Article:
"Let us give this buckaroo a wide berth..." quipped Lithuanian Marko Ramius, Captain of the then still secret Soviet nuclear submarine, Red October. Words of wisdom as played by no less than Sean Connery in the 1990 film, "the Hunt for Red October". At this point he was referring to USS Dallas, a US Navy nuclear submarine that was tracking him.

The good captain's quip would serve us Filipino car drivers well when it comes to dealing with 2-wheelers that seem to multiply like rabbits. After all, we always must remember the Fifth Commandment in dealing with them, like we need a plague of locusts. But then is this only the lament of one of 4 million 4-wheeled motor vehicle drivers? As against 12 million riders on 2-wheels?

Last year, a couple of broadsheets took an informal survey of daily commuters and drivers on EDSA. The most numerous complaint the respondents had was against the unruly behavior of 2-wheelers. It wasn't clear if 2-wheelers were able to respond to the survey, but they may have been too busy getting on their way to give time to answer any kind of survey.

Indeed, motorcycles can be annoying, even harrowing. Within the confines of the multi-lane thoroughfares of the city where smaller engine under-bones dominate, we are not spared their noise, their frenzy and the frequency of them cutting each other up. Sometimes they leave us hapless car drivers with either dented fenders or a hefty restorative surgery bill in the event these 2-wheeled rascals happen to run into us.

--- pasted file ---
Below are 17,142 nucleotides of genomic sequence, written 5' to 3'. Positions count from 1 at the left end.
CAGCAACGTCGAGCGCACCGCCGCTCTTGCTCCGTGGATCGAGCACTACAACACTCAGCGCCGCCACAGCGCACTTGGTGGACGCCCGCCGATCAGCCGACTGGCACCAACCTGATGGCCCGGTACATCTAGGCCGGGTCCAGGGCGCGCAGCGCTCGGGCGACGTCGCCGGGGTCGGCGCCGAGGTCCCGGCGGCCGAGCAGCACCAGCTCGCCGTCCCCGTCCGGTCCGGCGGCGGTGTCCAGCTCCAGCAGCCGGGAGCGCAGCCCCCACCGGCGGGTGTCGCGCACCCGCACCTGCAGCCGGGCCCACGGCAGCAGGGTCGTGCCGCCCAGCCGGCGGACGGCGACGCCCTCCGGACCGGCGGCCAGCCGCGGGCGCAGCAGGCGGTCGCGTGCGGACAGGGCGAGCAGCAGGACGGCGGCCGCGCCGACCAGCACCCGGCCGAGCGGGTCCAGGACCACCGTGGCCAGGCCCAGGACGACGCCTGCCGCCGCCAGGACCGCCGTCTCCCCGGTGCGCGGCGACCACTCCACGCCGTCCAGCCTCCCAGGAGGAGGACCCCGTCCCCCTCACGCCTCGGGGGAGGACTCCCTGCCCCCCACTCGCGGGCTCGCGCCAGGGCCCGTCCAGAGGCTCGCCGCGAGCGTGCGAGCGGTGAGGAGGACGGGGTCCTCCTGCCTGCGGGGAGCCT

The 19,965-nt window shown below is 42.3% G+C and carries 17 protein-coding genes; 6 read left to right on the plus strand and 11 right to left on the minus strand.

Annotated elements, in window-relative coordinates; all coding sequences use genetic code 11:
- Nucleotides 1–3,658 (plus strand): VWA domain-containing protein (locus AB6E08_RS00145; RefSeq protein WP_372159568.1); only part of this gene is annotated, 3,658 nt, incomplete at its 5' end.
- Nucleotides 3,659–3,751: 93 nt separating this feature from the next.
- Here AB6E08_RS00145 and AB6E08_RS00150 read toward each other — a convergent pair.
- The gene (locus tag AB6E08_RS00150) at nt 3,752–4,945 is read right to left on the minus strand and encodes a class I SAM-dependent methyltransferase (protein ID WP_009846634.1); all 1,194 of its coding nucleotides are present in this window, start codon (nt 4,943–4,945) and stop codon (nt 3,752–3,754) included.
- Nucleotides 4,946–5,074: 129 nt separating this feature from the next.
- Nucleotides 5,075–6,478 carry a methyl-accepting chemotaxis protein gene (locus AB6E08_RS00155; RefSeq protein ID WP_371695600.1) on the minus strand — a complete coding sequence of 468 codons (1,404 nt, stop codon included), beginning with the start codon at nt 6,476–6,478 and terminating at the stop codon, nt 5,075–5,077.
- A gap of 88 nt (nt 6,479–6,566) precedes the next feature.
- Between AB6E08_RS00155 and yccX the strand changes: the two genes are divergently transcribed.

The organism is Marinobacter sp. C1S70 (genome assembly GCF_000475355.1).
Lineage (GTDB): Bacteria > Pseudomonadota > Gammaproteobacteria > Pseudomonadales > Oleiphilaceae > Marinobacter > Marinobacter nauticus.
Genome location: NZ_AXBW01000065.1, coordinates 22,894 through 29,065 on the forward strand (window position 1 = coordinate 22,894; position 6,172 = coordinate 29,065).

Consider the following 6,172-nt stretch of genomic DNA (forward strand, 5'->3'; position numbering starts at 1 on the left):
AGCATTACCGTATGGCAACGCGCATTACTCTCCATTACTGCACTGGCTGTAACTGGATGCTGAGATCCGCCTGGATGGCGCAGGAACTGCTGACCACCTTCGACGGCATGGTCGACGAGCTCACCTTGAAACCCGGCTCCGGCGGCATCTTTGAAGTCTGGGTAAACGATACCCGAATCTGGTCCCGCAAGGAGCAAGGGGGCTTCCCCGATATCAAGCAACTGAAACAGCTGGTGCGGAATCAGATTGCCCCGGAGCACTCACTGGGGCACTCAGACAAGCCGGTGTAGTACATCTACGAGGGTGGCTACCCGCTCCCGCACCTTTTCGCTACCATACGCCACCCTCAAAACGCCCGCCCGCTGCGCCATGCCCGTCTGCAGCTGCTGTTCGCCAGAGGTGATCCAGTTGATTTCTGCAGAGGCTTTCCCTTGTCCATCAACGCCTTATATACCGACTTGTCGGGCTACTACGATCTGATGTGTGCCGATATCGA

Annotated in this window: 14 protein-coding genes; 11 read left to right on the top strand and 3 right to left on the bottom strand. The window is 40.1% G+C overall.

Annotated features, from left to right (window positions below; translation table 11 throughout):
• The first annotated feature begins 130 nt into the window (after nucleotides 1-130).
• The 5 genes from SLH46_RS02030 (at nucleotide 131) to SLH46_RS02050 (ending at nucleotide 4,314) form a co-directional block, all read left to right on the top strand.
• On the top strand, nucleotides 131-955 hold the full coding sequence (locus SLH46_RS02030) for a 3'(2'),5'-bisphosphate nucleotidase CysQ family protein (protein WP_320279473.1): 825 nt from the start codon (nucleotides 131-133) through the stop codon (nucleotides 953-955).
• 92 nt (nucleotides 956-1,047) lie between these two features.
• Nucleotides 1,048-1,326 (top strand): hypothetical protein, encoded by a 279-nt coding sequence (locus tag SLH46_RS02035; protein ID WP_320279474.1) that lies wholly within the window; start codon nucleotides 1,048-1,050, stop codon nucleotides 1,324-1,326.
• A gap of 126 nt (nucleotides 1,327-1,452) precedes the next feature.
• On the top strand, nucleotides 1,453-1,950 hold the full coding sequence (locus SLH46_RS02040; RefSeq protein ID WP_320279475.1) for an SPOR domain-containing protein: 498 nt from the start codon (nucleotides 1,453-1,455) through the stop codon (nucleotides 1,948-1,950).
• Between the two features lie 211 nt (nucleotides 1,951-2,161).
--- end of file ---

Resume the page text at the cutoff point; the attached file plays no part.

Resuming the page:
Many are aghast at the gall of seeing them risk their lives and limbs knowing that when they happen to hit our 4-wheeled conveyance, the bill is charged to us, regardless of who is at fault. The object of ire on sunny days, they deserve pity come the drenching season as one finds many of these poor creatures huddled beneath flyovers or train station pillars or the narrowest of roof awnings, next to their 2-wheeled "flying" machines.

Safe-T-Ryders and Honda Driving School have been proactive in bringing safe 2-wheeler riding to the burgeoning masses of rider-commuters. And why not? The explosion in 2-wheeled motoring is the natural outcome of congested urban roads and poor value for time/money public transport. One wonders if those long peak hour queues at light railway stations would dampen the rush to 2-wheelers if only government allowed the private sector take-over of the expansion of rail passenger capacity, but that's another story.